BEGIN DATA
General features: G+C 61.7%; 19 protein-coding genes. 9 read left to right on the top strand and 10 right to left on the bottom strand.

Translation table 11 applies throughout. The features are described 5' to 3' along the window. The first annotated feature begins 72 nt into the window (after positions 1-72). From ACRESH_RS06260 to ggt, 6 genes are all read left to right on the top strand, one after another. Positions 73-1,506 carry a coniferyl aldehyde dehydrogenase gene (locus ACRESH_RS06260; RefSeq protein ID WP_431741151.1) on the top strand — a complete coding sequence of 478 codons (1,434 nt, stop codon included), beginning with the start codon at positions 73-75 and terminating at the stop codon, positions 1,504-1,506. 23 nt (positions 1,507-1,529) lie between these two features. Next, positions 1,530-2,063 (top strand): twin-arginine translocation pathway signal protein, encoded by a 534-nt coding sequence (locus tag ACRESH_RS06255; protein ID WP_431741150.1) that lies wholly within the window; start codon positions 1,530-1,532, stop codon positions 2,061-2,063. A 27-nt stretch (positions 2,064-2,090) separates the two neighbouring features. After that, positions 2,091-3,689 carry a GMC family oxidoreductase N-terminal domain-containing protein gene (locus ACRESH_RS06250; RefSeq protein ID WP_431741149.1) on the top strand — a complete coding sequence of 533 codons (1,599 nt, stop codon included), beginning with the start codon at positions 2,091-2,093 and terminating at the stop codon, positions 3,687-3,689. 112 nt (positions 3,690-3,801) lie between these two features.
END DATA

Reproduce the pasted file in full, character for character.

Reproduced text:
General features: G+C 61.7%; 19 protein-coding genes. 9 read left to right on the top strand and 10 right to left on the bottom strand.

Translation table 11 applies throughout. The features are described 5' to 3' along the window. The first annotated feature begins 72 nt into the window (after positions 1-72). From ACRESH_RS06260 to ggt, 6 genes are all read left to right on the top strand, one after another. Positions 73-1,506 carry a coniferyl aldehyde dehydrogenase gene (locus ACRESH_RS06260; RefSeq protein ID WP_431741151.1) on the top strand — a complete coding sequence of 478 codons (1,434 nt, stop codon included), beginning with the start codon at positions 73-75 and terminating at the stop codon, positions 1,504-1,506. 23 nt (positions 1,507-1,529) lie between these two features. Next, positions 1,530-2,063 (top strand): twin-arginine translocation pathway signal protein, encoded by a 534-nt coding sequence (locus tag ACRESH_RS06255; protein ID WP_431741150.1) that lies wholly within the window; start codon positions 1,530-1,532, stop codon positions 2,061-2,063. A 27-nt stretch (positions 2,064-2,090) separates the two neighbouring features. After that, positions 2,091-3,689 carry a GMC family oxidoreductase N-terminal domain-containing protein gene (locus ACRESH_RS06250; RefSeq protein ID WP_431741149.1) on the top strand — a complete coding sequence of 533 codons (1,599 nt, stop codon included), beginning with the start codon at positions 2,091-2,093 and terminating at the stop codon, positions 3,687-3,689. 112 nt (positions 3,690-3,801) lie between these two features.